Analyzing fun bird song spectrograms

Listening to bird songs and watching their spectrograms is a great way to become a better birder. I try to record new species at every opportunity. Usually I record with my phone but occasionally I’ll …

Listening to bird songs and watching their spectrograms is a great way to become a better birder.

I try to record new species at every opportunity. Usually I record with my phone but occasionally I’ll record with my standard microphone setup.

I looked through my collection of recordings and have a few clips with fun spectrograms we’re going to check out and analyze.

Morelet’s Seedeater

The song spectrogram of the Morelet’s Seedeater. Recorded in Cancun, Mexico on July 4, 2022.

Why I love this spectrogram

Taking a look at the visualization, in blue, you can see the first group of varied upslur notes (rises in pitch) accelerate.

Then begins three groups of downslur notes (in purple) that sound very space laser-y.

This leads to the bird’s final vocalizations of three noise bursts (in orange).

Parts of this bird’s song reminded me of the Northern Cardinal (lasers), but it had some fun, unique qualities to it. I saw this bird in Cancun, Mexico a few times, and it always sang from a thin bough on the top of a tall tree.

Carolina Wren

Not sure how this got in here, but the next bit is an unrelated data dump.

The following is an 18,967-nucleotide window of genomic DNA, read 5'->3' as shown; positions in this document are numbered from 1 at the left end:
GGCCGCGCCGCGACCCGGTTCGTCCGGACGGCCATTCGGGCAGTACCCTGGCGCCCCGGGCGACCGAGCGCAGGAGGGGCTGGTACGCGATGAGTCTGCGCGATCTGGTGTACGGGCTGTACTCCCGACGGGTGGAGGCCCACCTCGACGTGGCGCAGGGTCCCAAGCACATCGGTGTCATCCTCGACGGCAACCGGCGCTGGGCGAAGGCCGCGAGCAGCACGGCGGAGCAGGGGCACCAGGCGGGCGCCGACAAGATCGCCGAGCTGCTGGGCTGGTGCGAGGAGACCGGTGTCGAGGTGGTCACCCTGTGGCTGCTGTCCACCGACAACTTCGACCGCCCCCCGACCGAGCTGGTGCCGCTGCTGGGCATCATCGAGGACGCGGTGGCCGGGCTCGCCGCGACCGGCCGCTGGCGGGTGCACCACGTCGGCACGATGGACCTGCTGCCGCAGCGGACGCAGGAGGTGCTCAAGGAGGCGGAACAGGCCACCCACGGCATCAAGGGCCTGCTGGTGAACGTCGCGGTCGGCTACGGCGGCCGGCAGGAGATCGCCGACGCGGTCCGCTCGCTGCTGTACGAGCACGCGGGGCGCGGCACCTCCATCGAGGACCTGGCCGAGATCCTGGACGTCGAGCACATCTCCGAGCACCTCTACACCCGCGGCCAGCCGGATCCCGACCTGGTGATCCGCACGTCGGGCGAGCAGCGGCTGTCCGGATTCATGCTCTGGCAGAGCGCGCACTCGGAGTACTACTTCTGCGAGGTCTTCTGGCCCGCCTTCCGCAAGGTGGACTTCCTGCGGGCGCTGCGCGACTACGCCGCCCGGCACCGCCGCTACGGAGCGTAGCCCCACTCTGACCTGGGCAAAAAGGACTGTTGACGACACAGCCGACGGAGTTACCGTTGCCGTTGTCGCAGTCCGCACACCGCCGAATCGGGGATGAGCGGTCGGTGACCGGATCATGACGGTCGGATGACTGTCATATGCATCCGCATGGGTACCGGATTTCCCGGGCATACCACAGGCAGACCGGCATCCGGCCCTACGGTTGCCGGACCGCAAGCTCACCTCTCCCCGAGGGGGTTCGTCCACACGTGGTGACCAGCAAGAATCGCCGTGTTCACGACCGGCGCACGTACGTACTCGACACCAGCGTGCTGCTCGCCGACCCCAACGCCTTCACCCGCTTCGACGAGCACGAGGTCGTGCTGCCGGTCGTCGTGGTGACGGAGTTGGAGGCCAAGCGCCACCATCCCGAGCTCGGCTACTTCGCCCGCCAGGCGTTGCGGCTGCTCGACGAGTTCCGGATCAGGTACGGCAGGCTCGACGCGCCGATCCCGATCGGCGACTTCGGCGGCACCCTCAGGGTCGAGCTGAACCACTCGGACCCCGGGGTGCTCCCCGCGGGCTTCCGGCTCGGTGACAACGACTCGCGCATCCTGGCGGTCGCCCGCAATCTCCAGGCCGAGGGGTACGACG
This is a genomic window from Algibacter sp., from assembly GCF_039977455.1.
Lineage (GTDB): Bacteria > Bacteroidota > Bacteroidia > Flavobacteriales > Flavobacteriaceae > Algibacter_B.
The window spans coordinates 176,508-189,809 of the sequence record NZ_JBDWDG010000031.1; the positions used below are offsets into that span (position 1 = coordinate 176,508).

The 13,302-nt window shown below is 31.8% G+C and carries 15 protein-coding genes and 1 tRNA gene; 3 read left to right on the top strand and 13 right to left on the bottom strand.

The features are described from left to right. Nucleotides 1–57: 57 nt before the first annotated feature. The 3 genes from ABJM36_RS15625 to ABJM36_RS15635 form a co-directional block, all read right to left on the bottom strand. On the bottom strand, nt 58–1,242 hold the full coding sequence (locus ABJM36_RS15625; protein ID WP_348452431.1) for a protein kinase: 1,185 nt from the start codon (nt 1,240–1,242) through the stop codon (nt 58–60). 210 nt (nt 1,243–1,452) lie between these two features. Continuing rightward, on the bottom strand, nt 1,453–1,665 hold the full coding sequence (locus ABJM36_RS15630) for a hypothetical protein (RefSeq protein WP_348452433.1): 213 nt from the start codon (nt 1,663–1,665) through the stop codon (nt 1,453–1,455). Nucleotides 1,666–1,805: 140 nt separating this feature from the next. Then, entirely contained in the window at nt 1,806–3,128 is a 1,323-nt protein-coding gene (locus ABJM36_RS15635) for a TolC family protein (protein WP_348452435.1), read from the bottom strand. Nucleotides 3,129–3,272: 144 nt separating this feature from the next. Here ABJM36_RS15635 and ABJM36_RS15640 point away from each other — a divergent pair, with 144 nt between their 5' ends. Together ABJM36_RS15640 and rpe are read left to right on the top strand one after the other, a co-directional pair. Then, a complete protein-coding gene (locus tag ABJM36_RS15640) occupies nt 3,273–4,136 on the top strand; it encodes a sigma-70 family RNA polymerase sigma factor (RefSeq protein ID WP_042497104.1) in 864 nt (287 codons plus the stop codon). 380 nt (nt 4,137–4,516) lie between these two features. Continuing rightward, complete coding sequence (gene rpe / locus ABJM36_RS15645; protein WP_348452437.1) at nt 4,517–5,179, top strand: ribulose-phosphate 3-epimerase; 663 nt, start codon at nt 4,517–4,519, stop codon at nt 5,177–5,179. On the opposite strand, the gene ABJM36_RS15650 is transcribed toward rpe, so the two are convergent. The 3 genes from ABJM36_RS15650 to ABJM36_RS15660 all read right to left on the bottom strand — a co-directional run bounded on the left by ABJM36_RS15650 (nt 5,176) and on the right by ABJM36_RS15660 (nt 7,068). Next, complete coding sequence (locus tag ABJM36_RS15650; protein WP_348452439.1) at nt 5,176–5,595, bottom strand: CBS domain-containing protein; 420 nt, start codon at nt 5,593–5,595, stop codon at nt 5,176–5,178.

Carolina wren

The Carolina Wren is a loud, omnipresent singer in many places where I live. This bird is often heard above all others as its song echoes through the trees.

Why I love this spectrogram

I like to think of the Carolina Wren’s song as ‘bouncy’. Checking out its spectrogram, the song follows a wave pattern.

It likes to sing this song in repetitions of four. Various wrens will sing at different speeds, some more laid back, others in a hurry. I’m not sure what the reason is whether it’s a preference or due to external factors such as time of year or weather.

Laughing Gull

laughing gull on dock

While this clip isn’t a song, the call of the laughing bird brings a smile to my face every time.

Why I love this spectrogram

You’ll see in the above spectrogram the layers of notes in each call. This type of vocalization is called nasal. I love this bird because it sounds like it’s laughing at passerbys. As it laughs, it throws its head back, and often other birds will call in response.